Farmer’s lung is an allergy to the dust from moldy crops. It’s often caused by moldy hay, but any kind of moldy crop can cause this condition.

Untreated farmer’s lung can lead to serious complications including lung damage and even death. The severity of symptoms and complications depends on your sensitivity to mold and on the amount of mold in your lungs.

This article will discuss the basics of farmer’s lung, including symptoms, treatment options, and insurance coverage.

Farmer’s lung is caused by the dust that’s found on moldy crops. This dust contains bacteria spores that are heat resistant and cause irritation.

When crops are harvested in rainy or wet weather, they can start to compost and create heat while in storage. This can result in rapid mold growth and large amounts of mold dust. Workers who handle these spoiled crops then breathe in the accumulated dust.

Farmer’s lung is not an infection. The bacteria causes an allergic reaction, much like seasonal or environmental allergies. It happens as the body’s immune system responds to the presence of mold dust. This creates inflammation and the symptoms of farmer’s lung.

Over time, this repeated immune system reaction can damage the lungs.

Who is most at risk for farmer’s lung?

Adults who handle moldy hay and other crops are at the highest risk of farmer’s lung. Farmers and farm workers who work with hay and straw indoors are at higher risk than people who harvest these crops. Some reports show that it affects between 2-10% of farm workers.

Other people at an above-average risk of farmer’s lung include:

  • straw and grain handlers
  • poultry workers
  • zoo and circus workers who care for animals
  • pet store workers
  • stable employees or people who visit stables recreationally
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​​​​​​​The exact symptoms of farmer’s lung depend on whether you’re experiencing a mild, acute, or chronic case. Chronic farmer’s lung is the result of multiple episodes of acute farmer’s lung.

Symptoms of mild farmer’s lung include are similar to a cold or allergies. They can be easy to ignore. Symptoms can get worse with repeated exposure to crop mold.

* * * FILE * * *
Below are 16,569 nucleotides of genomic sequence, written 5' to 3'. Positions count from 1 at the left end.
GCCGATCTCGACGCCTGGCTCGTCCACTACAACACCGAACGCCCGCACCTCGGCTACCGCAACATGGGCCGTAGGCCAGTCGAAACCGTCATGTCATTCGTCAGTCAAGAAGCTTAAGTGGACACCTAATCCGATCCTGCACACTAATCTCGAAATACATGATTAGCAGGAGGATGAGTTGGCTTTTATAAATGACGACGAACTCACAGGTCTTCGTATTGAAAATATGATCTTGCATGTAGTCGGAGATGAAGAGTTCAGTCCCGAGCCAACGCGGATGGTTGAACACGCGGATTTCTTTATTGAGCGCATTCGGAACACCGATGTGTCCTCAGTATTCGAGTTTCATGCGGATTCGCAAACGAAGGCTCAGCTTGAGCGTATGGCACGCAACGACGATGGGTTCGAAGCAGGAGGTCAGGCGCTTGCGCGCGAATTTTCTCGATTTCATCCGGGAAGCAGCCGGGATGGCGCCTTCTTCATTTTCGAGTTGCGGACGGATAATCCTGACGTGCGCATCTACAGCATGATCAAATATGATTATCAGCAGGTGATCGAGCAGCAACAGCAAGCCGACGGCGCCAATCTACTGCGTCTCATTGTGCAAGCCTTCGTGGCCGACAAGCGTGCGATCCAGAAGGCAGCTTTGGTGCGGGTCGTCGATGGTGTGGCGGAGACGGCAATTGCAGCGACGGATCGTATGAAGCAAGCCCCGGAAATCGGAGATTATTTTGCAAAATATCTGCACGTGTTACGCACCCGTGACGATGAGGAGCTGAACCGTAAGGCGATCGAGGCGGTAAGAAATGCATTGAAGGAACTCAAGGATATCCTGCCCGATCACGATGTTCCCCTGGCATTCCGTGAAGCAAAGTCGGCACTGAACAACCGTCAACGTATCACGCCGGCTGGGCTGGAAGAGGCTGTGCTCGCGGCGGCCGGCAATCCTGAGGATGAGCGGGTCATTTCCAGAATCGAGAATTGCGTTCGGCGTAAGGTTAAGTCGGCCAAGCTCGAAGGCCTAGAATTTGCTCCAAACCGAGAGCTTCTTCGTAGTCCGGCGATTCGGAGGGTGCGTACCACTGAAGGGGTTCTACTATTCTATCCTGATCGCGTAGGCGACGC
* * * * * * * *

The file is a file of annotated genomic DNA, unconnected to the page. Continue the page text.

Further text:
Symptoms of acute farmer’s lung include:

Symptoms of chronic farmer’s lung include:

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Medical Illustration by Jason Hoffman

One of the most important parts of being accurately diagnosed with farmer’s lung is discussing your symptoms and any exposure to crop dust with your doctor. This can help them pinpoint the cause of your symptoms and make an accurate diagnosis.

You might have some tests, such as bloodwork, to rule out an infection as the cause of your symptoms. If your farmer’s lung is chronic, your doctor might order imaging tests, such as X-rays or MRIs, to check for any signs of lung damage.

Farmer’s lung is usually a lifelong condition. Treatment can help you get symptom relief, but avoiding continued exposure to moldy dust is key.

However, if the exposure to the allergen hasn’t been going on for very long and no permanent damage has been done to the lungs, it may be possible to cure your allergy. This requires working with an allergist as well as avoiding all exposure to the dust that caused your allergic reaction for a long time.

Having farmer’s lung means you have an increased sensitivity to moldy dust. Your doctor may write prescriptions for antihistamines, bronchodilator inhalers, and other treatments to ease symptoms.

If you have acute farmer’s lung, you might need a few weeks of rest and recovery in order to prevent lung damage.

How can I clean my lungs naturally?

Lungs are self-cleaning organs. They can repair and heal themselves after exposure to harmful chemicals, irritants, or pollutants stops. In the case of farmer’s lung, this means it’s best to avoid crop dust and let your lungs recover. It’s also a good idea to:

Do lungs repair themselves?

Yes, your lungs can repair themselves. The lungs can self-clean and can repair damage. That’s one of the many reasons why quitting smoking can make such a big difference in your health.

It’s also why avoiding continued exposure to moldy crops is an important part of farmer’s lung treatment.

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Your exact cost will depend on what your doctor orders. However, treatments such as antihistamines and inhalers are covered by nearly all insurance plans.

Many of these treatments also have generic forms available. This can bring down your copayment. Ask your doctor about generic options for your farmer’s lung treatments if you’re concerned about costs.

There isn’t a set course or average life expectancy for farmer’s lung because severity, sensitivity, and treatment all make a drastic difference.

Farmer’s lung can be treated like an allergy. It’s a chronic health condition, but avoiding crop dust and treating symptoms can help you completely avoid symptoms and complications.

However, without treatment, severe farmer’s lung can lead to permanent lung damage and death.

Farmer’s lung is an allergic reaction to moldy crop dust. It’s most commonly caused by moldy hay, but any moldy crop can cause farmer’s lung.

Mild cases of farmer’s lung cause symptoms that are similar to a cold or seasonal allergies. More severe cases can cause permanent lung damage and even death. The severity depends on the amount of dust inhaled and on the individual’s sensitivity to mold dust.

Farmer’s lung is usually a lifelong allergy, but treatment can alleviate symptoms.